“You can’t spend your whole life studying elBulli”
Under Print Hall’s lofty ceilings the world-renowned Ferran Adrià laid it out for the rapt crowd perched, pockets substantially lighter, on bar stools in front of him.
His translator Patrick gave us his elaboration; “people talk about elBulli like they talk about Mars – everyone talking about somewhere they’ve never been.”
He’s not wrong. Even though the event sold out of lunch tickets (priced at $200 a head) in what felt like a heartbeat and appeared to do a solid trade in the seven volume elBulli 2005-2011 (tickets including a signed copy started at $700), few people in that room – if any – would have had the privilege of dining there before it closed in 2011. The odds were against you even if you had the cash for a ticket to Costa Brava. Opening for only fifty covers, once a day, for only six months of the year meant that over two million people competed each season for the eight thousand seats available.
And now, no-one will. Ostensibly a book launch, the real topic of the day was Adrià’s intense focus on the future. “I closed elBulli restaurant to open elBulli to the world”, he told us. His vision is three-fold – elBulli1846, elBullifoundation and elBullipedia.
Unsurprisingly for a man renowned for boundary-pushing creativity, he is not allowing the past – elBulli the restaurant, and elBulli1846 – to dictate his direction. While he showed a keen interest in culinary history, he separated those wider ideas from his own restaurant’s success, even dismissing it. “People saying elBulli was the best restaurant in the world were wrong”, he told us. His wholehearted embrace of creativity and development is fierce.
elBullifoundation will be a ground-breaking creativity enterprise, with no age limits, embracing technology, and changing it’s staff entirely every year. Adrià jokes that elBulli didn’t make any money from 1984 to 1998, but his dry assertion that “without money there are no Foundations” (eliciting a hearty guffaw from the apparently generously moneyed up the front) and the auctioning of elBulli’s wine cellar imply that was far from a phase and it isn’t hard to see why when the restaurant employed eighty chefs for their fifty covers a night. Nevertheless, elBullifoundation will be part of a sprawling complex, part educational, part environmental, part experience. It will blend seamlessly into the national park surrounding the old restaurant and encourage creativity and innovation in every aspect – including the transportation visitors use to reach the site.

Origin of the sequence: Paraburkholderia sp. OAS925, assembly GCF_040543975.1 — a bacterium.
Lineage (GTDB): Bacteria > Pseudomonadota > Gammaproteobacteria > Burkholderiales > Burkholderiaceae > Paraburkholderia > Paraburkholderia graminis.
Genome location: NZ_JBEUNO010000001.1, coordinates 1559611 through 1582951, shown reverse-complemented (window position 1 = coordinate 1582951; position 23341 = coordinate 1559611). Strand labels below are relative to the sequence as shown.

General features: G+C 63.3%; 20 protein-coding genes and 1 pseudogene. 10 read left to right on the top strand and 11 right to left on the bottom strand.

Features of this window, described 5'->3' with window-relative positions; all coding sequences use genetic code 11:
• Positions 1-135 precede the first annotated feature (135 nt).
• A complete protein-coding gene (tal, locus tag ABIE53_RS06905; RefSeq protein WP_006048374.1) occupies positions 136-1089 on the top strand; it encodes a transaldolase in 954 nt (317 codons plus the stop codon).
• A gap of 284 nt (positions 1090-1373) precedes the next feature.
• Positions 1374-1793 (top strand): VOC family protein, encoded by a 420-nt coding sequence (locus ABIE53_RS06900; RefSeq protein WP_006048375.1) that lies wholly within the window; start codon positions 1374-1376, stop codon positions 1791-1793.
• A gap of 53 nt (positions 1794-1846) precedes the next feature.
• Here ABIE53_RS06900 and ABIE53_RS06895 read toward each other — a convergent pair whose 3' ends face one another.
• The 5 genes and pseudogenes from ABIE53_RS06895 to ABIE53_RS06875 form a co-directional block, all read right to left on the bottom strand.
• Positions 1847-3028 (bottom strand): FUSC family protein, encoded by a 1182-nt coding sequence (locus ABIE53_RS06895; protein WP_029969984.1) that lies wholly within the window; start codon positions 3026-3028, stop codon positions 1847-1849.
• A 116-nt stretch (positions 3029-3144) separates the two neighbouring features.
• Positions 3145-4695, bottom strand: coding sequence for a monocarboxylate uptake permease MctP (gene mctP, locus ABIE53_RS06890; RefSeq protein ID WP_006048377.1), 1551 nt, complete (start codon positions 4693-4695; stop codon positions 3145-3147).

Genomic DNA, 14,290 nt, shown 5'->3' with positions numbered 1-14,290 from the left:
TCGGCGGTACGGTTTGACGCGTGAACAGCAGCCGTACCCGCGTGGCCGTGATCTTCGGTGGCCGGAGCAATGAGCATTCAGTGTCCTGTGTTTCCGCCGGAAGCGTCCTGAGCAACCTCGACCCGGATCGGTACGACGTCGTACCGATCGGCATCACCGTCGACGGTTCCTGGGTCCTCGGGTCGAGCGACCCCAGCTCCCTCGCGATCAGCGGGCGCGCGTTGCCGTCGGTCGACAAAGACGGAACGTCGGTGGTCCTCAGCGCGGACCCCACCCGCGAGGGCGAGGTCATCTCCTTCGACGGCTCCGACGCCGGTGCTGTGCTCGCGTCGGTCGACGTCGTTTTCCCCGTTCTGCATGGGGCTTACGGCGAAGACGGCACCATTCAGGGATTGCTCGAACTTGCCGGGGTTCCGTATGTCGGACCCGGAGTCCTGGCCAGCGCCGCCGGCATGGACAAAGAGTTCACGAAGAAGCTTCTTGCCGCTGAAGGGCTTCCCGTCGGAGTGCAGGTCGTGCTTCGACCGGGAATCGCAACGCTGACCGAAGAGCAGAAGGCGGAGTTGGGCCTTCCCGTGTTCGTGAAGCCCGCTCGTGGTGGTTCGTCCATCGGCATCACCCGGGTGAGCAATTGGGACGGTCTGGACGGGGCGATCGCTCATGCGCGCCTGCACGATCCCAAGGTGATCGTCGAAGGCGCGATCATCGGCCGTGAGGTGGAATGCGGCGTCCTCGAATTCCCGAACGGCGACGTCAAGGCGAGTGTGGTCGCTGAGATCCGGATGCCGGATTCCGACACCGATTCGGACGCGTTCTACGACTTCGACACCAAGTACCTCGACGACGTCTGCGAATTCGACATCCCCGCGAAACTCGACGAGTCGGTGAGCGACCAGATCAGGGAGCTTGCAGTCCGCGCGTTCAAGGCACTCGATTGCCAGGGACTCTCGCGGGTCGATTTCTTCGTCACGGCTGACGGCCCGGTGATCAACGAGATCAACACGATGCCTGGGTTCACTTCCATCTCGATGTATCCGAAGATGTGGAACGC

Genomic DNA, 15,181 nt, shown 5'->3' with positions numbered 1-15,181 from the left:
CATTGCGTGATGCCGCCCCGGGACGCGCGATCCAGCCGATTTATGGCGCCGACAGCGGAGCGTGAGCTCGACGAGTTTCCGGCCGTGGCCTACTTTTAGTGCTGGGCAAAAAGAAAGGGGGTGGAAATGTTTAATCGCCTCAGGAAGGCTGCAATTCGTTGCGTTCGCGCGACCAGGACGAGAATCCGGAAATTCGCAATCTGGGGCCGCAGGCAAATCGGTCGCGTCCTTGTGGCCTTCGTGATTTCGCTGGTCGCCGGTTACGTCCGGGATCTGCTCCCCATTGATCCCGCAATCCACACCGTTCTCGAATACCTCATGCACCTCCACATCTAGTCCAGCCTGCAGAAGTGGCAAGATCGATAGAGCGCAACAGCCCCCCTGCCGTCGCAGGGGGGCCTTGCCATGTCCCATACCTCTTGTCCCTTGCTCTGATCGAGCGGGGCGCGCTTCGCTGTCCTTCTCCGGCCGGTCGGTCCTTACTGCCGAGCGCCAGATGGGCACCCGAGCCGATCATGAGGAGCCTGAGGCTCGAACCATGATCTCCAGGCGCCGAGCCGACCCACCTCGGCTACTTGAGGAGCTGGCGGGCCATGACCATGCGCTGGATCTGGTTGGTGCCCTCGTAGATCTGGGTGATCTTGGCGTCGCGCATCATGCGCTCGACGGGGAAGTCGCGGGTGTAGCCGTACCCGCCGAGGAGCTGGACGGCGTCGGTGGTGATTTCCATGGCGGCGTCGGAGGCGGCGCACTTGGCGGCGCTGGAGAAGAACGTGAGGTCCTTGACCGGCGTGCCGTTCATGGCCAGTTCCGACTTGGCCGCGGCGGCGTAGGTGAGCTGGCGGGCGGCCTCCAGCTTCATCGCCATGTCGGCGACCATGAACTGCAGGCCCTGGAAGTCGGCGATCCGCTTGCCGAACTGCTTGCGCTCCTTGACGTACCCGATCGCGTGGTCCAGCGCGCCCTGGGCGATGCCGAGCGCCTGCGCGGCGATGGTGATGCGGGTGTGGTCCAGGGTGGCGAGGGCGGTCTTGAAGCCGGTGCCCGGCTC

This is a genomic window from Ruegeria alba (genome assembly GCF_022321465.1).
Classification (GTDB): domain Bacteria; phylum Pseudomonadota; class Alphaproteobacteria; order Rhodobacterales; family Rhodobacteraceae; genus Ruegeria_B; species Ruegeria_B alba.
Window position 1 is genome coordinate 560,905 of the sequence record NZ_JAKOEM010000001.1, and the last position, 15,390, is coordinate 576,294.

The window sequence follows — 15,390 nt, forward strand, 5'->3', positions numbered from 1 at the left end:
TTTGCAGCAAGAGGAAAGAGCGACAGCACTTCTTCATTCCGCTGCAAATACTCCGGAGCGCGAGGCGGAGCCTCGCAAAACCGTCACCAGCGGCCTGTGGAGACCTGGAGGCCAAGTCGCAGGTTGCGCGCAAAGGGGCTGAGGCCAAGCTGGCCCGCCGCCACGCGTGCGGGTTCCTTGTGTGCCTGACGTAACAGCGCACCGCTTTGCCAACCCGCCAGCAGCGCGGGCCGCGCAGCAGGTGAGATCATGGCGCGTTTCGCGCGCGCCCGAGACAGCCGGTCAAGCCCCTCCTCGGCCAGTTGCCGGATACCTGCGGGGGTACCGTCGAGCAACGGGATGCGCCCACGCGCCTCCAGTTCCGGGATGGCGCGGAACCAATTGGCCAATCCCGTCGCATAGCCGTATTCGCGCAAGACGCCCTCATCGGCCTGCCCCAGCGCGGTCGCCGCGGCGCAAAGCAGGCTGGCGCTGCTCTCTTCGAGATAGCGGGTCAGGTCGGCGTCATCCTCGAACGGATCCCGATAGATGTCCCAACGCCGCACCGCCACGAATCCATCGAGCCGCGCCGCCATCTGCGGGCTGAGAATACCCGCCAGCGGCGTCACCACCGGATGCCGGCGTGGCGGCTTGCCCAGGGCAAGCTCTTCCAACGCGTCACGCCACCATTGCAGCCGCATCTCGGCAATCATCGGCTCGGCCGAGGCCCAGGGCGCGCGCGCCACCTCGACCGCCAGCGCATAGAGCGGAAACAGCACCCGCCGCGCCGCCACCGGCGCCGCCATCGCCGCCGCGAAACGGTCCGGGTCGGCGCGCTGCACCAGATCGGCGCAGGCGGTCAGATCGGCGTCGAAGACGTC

Adrià’s description of elBullipedia is a whirlwind tour through his attempts to create a taxonomy of food, of culinary language – a fantastic endeavour in the literal sense of the word, a fantasy verging on impossibility. He is a man tackling the challenges of making the theoretical accessible head on. “We will be creative people who use cooking as a language”, he told us. elBullipedia fascinates me – he’s essentially creating a new philosophy. The classifications will be published in October with a massive amount of supporting documentation to encourage peer review. I can’t wait.
Both TBP and I visited the elBulli exhibition at Somerset House in London last summer when elBullifoundation was a scale model and a nebulous description. That exhibition gave me a massive appreciation for the scale and impact of Adrià’s innovation – the slideshow of the development of elBulli’s cuisine hammered home that the world is still catching up to what he was creating over a decade ago. Hearing him speak was a privilege I never thought I’d experience and one I’ll treasure. If he has as much impact on our understanding of the potential of creativity as he has done on our understanding of the potential of a meal then who knows where he’ll be a decade from now?